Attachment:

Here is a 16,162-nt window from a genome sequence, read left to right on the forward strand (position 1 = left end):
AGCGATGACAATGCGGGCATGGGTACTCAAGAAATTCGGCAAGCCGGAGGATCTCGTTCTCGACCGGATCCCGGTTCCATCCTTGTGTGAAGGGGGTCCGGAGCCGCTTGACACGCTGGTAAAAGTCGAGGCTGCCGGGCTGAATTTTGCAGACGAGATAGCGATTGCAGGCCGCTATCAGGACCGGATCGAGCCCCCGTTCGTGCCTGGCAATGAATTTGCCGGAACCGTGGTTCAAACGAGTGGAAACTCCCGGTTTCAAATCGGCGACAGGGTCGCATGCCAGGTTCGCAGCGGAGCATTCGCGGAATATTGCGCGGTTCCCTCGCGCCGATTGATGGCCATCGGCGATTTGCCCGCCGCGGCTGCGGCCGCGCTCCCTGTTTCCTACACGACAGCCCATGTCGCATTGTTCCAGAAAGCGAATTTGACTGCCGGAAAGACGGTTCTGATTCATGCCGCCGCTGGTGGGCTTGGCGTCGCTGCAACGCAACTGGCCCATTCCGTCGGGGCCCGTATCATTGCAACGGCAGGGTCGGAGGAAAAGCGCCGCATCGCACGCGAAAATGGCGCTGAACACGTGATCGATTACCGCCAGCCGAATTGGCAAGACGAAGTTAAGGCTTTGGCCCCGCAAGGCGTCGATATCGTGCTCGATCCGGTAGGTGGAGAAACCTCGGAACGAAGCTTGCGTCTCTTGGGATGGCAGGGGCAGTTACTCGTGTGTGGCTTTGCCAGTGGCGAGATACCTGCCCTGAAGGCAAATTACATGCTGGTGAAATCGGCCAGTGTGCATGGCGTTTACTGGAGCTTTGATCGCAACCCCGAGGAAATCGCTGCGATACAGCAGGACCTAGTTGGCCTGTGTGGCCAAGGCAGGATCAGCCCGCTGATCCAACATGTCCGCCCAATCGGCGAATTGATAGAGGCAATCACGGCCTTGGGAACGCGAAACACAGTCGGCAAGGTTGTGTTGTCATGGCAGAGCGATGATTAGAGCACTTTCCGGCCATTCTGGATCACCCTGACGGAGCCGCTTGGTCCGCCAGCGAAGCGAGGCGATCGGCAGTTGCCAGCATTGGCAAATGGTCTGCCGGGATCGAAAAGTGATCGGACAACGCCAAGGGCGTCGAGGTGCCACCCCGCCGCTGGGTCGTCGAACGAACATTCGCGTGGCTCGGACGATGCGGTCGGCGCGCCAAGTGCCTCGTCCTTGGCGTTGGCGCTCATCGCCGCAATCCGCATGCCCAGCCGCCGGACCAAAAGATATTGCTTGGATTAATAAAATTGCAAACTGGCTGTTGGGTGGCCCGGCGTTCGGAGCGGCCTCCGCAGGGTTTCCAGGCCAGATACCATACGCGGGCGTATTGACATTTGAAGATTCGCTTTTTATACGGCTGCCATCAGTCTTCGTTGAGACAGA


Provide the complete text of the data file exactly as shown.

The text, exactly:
Here is a 16,162-nt window from a genome sequence, read left to right on the forward strand (position 1 = left end):
AGCGATGACAATGCGGGCATGGGTACTCAAGAAATTCGGCAAGCCGGAGGATCTCGTTCTCGACCGGATCCCGGTTCCATCCTTGTGTGAAGGGGGTCCGGAGCCGCTTGACACGCTGGTAAAAGTCGAGGCTGCCGGGCTGAATTTTGCAGACGAGATAGCGATTGCAGGCCGCTATCAGGACCGGATCGAGCCCCCGTTCGTGCCTGGCAATGAATTTGCCGGAACCGTGGTTCAAACGAGTGGAAACTCCCGGTTTCAAATCGGCGACAGGGTCGCATGCCAGGTTCGCAGCGGAGCATTCGCGGAATATTGCGCGGTTCCCTCGCGCCGATTGATGGCCATCGGCGATTTGCCCGCCGCGGCTGCGGCCGCGCTCCCTGTTTCCTACACGACAGCCCATGTCGCATTGTTCCAGAAAGCGAATTTGACTGCCGGAAAGACGGTTCTGATTCATGCCGCCGCTGGTGGGCTTGGCGTCGCTGCAACGCAACTGGCCCATTCCGTCGGGGCCCGTATCATTGCAACGGCAGGGTCGGAGGAAAAGCGCCGCATCGCACGCGAAAATGGCGCTGAACACGTGATCGATTACCGCCAGCCGAATTGGCAAGACGAAGTTAAGGCTTTGGCCCCGCAAGGCGTCGATATCGTGCTCGATCCGGTAGGTGGAGAAACCTCGGAACGAAGCTTGCGTCTCTTGGGATGGCAGGGGCAGTTACTCGTGTGTGGCTTTGCCAGTGGCGAGATACCTGCCCTGAAGGCAAATTACATGCTGGTGAAATCGGCCAGTGTGCATGGCGTTTACTGGAGCTTTGATCGCAACCCCGAGGAAATCGCTGCGATACAGCAGGACCTAGTTGGCCTGTGTGGCCAAGGCAGGATCAGCCCGCTGATCCAACATGTCCGCCCAATCGGCGAATTGATAGAGGCAATCACGGCCTTGGGAACGCGAAACACAGTCGGCAAGGTTGTGTTGTCATGGCAGAGCGATGATTAGAGCACTTTCCGGCCATTCTGGATCACCCTGACGGAGCCGCTTGGTCCGCCAGCGAAGCGAGGCGATCGGCAGTTGCCAGCATTGGCAAATGGTCTGCCGGGATCGAAAAGTGATCGGACAACGCCAAGGGCGTCGAGGTGCCACCCCGCCGCTGGGTCGTCGAACGAACATTCGCGTGGCTCGGACGATGCGGTCGGCGCGCCAAGTGCCTCGTCCTTGGCGTTGGCGCTCATCGCCGCAATCCGCATGCCCAGCCGCCGGACCAAAAGATATTGCTTGGATTAATAAAATTGCAAACTGGCTGTTGGGTGGCCCGGCGTTCGGAGCGGCCTCCGCAGGGTTTCCAGGCCAGATACCATACGCGGGCGTATTGACATTTGAAGATTCGCTTTTTATACGGCTGCCATCAGTCTTCGTTGAGACAGA